If water storage is good . . .?

April 10, 2019

The Provincial Growth Fund (PGF) will invest up to $18.5 million in water storage to unlock land use potential in the Mid North, Regional Economic Development.

“Up to $18.5 million will be invested to help investigate and, if feasible, construct community-scale water storage and use options in Kaipara and Mid North,” Shane Jones said.

“This project is the largest PGF investment to date in water storage. Regional Economic Development Ministers backed the proposal because of the real opportunities that ensuring a more reliable water supply could bring to the region – up to $150m in increased horticulture earnings per year and up to 1150 jobs created.

“The region is vulnerable to droughts and floods, so better access to water will give landowners greater options to utilise their land, develop new markets and maintain and grow a skilled workforce.

“This project is relatively small in scale, compared to proposed water projects in the past, and enjoys wide support from local government. It will alleviate pressure on surface and groundwater resources, and will reduce sedimentation, a key water quality issue for the region, as land use shifts towards horticulture.

“It will also mean better access to water for use on Māori-owned land – the development of which is a key objective for the PGF.” . . 

New Zealand has plenty of water, the problem is it doesn’t fall and flow evenly or conveniently where and when it’s needed.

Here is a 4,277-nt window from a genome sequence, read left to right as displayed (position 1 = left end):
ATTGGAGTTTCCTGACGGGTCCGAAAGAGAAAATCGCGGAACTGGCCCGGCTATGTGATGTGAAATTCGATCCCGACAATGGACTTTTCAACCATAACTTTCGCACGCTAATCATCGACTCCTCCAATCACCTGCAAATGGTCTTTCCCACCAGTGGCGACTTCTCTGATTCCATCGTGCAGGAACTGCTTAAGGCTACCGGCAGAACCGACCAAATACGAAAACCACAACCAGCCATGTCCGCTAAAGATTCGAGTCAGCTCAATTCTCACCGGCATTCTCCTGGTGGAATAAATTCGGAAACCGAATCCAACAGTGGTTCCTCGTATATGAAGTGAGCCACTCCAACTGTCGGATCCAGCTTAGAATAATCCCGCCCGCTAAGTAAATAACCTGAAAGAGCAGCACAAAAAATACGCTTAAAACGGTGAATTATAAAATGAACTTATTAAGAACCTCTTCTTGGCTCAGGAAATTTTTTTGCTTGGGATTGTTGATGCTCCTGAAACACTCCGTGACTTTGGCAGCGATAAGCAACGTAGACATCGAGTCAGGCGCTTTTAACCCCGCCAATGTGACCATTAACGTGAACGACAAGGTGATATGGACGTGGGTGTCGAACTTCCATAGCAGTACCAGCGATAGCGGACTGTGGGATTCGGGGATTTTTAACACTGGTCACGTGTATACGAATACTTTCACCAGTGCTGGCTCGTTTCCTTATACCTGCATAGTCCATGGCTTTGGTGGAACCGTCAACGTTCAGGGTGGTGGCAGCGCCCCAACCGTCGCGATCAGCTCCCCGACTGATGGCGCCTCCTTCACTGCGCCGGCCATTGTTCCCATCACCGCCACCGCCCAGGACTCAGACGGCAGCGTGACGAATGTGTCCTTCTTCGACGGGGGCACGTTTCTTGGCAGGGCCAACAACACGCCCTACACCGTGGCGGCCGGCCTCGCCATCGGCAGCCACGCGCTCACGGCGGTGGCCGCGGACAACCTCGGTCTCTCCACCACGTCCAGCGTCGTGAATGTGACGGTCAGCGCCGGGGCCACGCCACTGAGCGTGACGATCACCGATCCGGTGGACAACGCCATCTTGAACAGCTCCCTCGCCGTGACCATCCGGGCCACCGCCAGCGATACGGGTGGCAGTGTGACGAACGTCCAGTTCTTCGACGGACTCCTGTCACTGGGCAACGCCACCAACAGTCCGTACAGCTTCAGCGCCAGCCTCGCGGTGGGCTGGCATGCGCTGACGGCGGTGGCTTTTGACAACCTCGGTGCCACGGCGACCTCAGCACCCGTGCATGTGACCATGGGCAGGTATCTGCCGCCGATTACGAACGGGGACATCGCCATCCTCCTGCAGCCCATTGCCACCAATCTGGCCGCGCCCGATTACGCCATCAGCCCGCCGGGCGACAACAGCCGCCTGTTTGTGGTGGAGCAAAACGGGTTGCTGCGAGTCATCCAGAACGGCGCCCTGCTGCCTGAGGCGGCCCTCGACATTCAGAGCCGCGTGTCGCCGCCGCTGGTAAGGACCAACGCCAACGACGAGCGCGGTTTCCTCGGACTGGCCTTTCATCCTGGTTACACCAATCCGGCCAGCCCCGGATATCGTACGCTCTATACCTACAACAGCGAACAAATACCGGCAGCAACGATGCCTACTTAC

Those of a very dark green persuasion say that’s nature’s way and we have to accept it.

Those with more moderate views say that water storage is the most environmentally friendly way to harness nature’s bounty – storing water when there’s more than enough, to use when there’s too little.

The economic and social benefits of this are clear – a reliable water supply provides insurance against the financial and human costs of droughts. There are also environmental benefits – the ability to maintain minimum flows in waterways which improves their health and that of the flora and fauna that live in them.

This is why the previous government provided funding for water storage. This government stopped that but is using the PGF to do it instead.

While supporting water storage, I have reservations about this funding.

Successful irrigation projects are driven from the water-users up, not the government down.

I also have a question – if water storage is good in Northland, why isn’t it good in other parts of the country which would have received government help under the previous government but won’t under this one?


A good use for PGF

March 27, 2019

Part of the West Coast is cut off again:

“Significant rain” has fallen overnight in the Westland District after flooding washed away the Waiho Bridge and slips closed roads.

A state of emergency is continuing after being declared last night after the bridge, south of Franz Josef, was swept away in wild weather. However the Hokitika River has held – a relief for locals.

A 350km stretch of road on SH6 is closed between Hokitika and Makarora, near Wanaka. . . 

I have criticised the Provincial Growth Fund and most of the projects to which it has been put.

But rebuilding the bridge and funding other repairs and future flood protection work would be a good use for it.

 


Will they buy it?

February 8, 2019

Will They Buy It? A one-act play set in an office in the Beehive.